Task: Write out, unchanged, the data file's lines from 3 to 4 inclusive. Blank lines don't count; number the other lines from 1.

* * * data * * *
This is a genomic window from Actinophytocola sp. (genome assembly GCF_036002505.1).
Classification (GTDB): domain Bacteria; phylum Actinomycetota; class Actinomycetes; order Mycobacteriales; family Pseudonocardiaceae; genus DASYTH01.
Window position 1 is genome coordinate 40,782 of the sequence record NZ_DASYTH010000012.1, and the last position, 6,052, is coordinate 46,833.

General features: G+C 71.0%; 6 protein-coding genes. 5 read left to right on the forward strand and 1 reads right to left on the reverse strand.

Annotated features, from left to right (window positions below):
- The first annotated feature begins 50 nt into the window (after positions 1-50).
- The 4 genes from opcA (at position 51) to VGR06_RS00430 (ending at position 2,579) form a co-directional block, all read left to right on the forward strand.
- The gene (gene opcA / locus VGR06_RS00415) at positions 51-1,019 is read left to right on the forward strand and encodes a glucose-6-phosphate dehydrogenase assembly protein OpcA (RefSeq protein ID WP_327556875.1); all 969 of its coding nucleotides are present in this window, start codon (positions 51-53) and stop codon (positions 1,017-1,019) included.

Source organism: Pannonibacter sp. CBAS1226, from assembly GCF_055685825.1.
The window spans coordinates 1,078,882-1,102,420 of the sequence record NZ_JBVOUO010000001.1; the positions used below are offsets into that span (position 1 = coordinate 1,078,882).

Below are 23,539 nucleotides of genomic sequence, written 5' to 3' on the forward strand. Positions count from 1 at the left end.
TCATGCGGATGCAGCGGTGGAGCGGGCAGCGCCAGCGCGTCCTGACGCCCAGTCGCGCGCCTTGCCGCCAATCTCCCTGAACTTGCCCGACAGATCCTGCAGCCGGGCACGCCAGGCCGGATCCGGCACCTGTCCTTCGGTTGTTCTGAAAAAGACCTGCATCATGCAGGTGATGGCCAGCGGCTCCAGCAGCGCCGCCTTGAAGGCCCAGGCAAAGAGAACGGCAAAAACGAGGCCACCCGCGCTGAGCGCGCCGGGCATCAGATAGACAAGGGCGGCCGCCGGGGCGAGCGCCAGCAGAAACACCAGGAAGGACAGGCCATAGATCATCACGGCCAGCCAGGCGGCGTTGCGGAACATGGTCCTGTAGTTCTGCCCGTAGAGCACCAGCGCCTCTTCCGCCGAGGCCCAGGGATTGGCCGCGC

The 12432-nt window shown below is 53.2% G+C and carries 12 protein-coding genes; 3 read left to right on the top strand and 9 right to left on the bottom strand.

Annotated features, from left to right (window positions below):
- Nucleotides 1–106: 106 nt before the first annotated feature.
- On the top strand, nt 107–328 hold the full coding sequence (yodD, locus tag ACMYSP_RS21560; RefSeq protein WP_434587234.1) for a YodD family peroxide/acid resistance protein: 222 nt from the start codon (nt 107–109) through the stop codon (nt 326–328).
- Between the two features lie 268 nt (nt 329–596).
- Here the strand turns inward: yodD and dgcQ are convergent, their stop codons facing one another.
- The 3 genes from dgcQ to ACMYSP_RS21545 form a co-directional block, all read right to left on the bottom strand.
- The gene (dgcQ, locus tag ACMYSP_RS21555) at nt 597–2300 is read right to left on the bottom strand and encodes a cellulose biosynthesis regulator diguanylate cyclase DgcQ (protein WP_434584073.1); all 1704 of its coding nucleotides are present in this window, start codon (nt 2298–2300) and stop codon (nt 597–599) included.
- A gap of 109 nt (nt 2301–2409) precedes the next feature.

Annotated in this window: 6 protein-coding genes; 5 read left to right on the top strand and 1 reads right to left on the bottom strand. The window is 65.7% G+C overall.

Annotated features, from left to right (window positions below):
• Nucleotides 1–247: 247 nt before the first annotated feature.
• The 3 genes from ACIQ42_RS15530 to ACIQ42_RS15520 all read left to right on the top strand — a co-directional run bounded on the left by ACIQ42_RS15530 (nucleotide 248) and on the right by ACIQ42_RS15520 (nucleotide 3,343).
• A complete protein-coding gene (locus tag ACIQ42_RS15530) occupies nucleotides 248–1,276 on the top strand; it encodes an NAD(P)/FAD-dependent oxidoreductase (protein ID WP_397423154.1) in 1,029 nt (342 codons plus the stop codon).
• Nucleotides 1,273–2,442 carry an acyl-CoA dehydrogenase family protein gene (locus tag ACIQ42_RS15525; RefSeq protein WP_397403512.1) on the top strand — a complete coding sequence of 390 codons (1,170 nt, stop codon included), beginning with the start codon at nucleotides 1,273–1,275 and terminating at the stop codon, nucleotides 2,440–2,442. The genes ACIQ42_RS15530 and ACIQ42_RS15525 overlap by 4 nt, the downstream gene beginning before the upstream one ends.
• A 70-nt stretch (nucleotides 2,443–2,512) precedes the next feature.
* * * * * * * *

Window position 1 is genome coordinate 40,782 of the sequence record NZ_DASYTH010000012.1, and the last position, 6,052, is coordinate 46,833.

General features: G+C 71.0%; 6 protein-coding genes. 5 read left to right on the forward strand and 1 reads right to left on the reverse strand.